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Parental diet affects offspring immunity: meta-analysis

27 November 2017
Research across the animal kingdom has implications for humans

A multidisciplinary wide-ranging study has found a close relationship exists between parents' diets and the immunity of offspring, with implications for wildlife conservation and agriculture as well as human health.

The impacts of a parent’s diet can extend beyond birth to affect the health of the child.

Photo credit: Inferis [CC BY-SA 2.0] via Wikimedia Commons

A review of studies about parents’ diet and the immunity of animal offspring has found a close relationship exists, with implications for wildlife conservation and livestock rearing as well as human health.

The meta-analysis – which shows the intergenerational immunological response continues even when the offspring are raised on a normal diet – looked at hundreds of results published in 38 published papers across a range of animal species, including rodents, primates and birds.

The findings are published today in the high-impact journal Biological Reviews.

The paper is a cross-disciplinary effort spearheaded at the University of Sydney, by lead author Dr Catherine Grueber who undertook the research at the Sydney School of Veterinary Science  and including co-author Professor Stephen Simpson from the School of Life and Environmental Sciences, who directs the lifestyle diseases-focused Charles Perkins Centre.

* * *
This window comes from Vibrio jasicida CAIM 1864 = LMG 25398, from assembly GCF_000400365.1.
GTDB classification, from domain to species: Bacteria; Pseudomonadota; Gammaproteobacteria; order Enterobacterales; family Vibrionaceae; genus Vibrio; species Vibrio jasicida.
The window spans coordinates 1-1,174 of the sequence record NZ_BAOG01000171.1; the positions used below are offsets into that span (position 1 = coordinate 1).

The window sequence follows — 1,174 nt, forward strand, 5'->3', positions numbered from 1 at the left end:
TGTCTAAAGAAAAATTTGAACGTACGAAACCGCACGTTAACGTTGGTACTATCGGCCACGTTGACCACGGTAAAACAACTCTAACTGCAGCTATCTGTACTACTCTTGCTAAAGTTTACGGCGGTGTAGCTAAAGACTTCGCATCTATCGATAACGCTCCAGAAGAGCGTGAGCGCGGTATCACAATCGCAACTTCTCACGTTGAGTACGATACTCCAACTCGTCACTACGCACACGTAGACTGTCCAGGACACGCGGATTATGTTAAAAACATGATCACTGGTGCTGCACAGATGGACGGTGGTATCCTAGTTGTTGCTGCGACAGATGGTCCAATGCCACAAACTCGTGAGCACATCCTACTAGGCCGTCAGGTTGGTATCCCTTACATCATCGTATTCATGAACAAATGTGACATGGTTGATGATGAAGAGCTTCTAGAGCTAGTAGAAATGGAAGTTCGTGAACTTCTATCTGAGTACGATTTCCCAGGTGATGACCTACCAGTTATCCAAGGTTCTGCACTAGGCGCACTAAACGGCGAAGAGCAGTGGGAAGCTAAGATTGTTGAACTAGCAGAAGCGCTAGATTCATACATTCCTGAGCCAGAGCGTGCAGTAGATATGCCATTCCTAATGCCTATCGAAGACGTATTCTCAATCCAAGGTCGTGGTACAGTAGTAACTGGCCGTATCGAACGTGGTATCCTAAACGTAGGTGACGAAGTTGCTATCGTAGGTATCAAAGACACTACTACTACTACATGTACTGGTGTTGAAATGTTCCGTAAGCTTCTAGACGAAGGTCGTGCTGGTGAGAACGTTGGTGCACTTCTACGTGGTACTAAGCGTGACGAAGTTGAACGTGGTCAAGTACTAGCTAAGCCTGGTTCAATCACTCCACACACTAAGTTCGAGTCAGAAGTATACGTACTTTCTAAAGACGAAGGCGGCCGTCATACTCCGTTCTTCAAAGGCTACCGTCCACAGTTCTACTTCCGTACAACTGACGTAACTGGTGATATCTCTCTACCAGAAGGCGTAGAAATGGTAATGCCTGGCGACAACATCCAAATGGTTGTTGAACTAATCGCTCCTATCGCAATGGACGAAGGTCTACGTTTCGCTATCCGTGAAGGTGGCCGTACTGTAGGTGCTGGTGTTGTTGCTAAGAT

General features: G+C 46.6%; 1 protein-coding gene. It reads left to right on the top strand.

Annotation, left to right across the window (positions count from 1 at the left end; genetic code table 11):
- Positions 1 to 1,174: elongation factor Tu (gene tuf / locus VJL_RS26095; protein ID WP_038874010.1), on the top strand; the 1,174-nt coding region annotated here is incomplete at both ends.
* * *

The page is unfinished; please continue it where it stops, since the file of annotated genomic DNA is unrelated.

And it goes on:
Dr Grueber said the study showed the close relationship between diet and immunity exists across the animal kingdom and that poor nutrition can negatively affect many traits, including disease resistance.

“Our meta-analysis suggests that the effects of a parental diet on immunity can be inherited and that this ‘signal’ is maintained in offspring in the short term, even if offspring are on the normal diet for their species,” Dr Grueber said.

“Researchers are now following a range of leads to discover exactly what that ‘signal’ is, what the long-term consequences are and whether the effects can be reversed if offspring continue to eat a healthy diet as they grow.”

Professor Simpson said the results could be relevant to humans and add to the body of evidence in support of healthy diets while pregnant.

“We already know that parents need to be mindful of maintaining a healthy diet not only during pregnancy but also before they conceive,” Professor Simpson said.

“This study demonstrates that the impacts of a parent’s diet can extend beyond birth to affect the health of the child.”

The authors of the paper are: Catherine Grueber, University of Sydney’s School of Life and Environmental Sciences and San Diego Zoo Global; Lindsey Gray and Stephen Simpson, University of Sydney’s Charles Perkins Centre and School of Life and Environmental Sciences; Alistair Senior, University of Sydney’s Charles Perkins Centre and School of Mathematics and Statistics; and Katrina Morris, The Roslin Institute, University of Edinburgh.

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